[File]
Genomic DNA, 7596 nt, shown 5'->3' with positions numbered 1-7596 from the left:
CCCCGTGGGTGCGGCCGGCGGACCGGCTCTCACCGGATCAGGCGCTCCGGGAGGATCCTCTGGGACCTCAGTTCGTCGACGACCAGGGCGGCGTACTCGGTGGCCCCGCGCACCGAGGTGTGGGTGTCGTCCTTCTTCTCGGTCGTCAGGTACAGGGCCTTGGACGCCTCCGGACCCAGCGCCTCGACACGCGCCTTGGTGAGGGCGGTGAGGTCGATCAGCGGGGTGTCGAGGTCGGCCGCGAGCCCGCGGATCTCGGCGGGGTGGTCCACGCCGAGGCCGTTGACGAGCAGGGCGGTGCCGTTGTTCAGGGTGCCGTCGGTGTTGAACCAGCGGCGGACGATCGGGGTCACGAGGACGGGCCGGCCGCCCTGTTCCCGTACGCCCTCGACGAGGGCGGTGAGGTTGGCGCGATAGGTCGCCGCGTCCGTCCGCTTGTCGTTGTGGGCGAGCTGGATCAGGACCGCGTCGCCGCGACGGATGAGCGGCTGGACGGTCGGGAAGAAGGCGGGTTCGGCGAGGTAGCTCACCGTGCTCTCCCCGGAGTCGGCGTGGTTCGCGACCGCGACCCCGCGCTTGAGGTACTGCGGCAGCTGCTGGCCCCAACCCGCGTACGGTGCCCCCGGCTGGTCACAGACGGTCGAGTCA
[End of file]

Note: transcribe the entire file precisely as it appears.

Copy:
Genomic DNA, 7596 nt, shown 5'->3' with positions numbered 1-7596 from the left:
CCCCGTGGGTGCGGCCGGCGGACCGGCTCTCACCGGATCAGGCGCTCCGGGAGGATCCTCTGGGACCTCAGTTCGTCGACGACCAGGGCGGCGTACTCGGTGGCCCCGCGCACCGAGGTGTGGGTGTCGTCCTTCTTCTCGGTCGTCAGGTACAGGGCCTTGGACGCCTCCGGACCCAGCGCCTCGACACGCGCCTTGGTGAGGGCGGTGAGGTCGATCAGCGGGGTGTCGAGGTCGGCCGCGAGCCCGCGGATCTCGGCGGGGTGGTCCACGCCGAGGCCGTTGACGAGCAGGGCGGTGCCGTTGTTCAGGGTGCCGTCGGTGTTGAACCAGCGGCGGACGATCGGGGTCACGAGGACGGGCCGGCCGCCCTGTTCCCGTACGCCCTCGACGAGGGCGGTGAGGTTGGCGCGATAGGTCGCCGCGTCCGTCCGCTTGTCGTTGTGGGCGAGCTGGATCAGGACCGCGTCGCCGCGACGGATGAGCGGCTGGACGGTCGGGAAGAAGGCGGGTTCGGCGAGGTAGCTCACCGTGCTCTCCCCGGAGTCGGCGTGGTTCGCGACCGCGACCCCGCGCTTGAGGTACTGCGGCAGCTGCTGGCCCCAACCCGCGTACGGTGCCCCCGGCTGGTCACAGACGGTCGAGTCA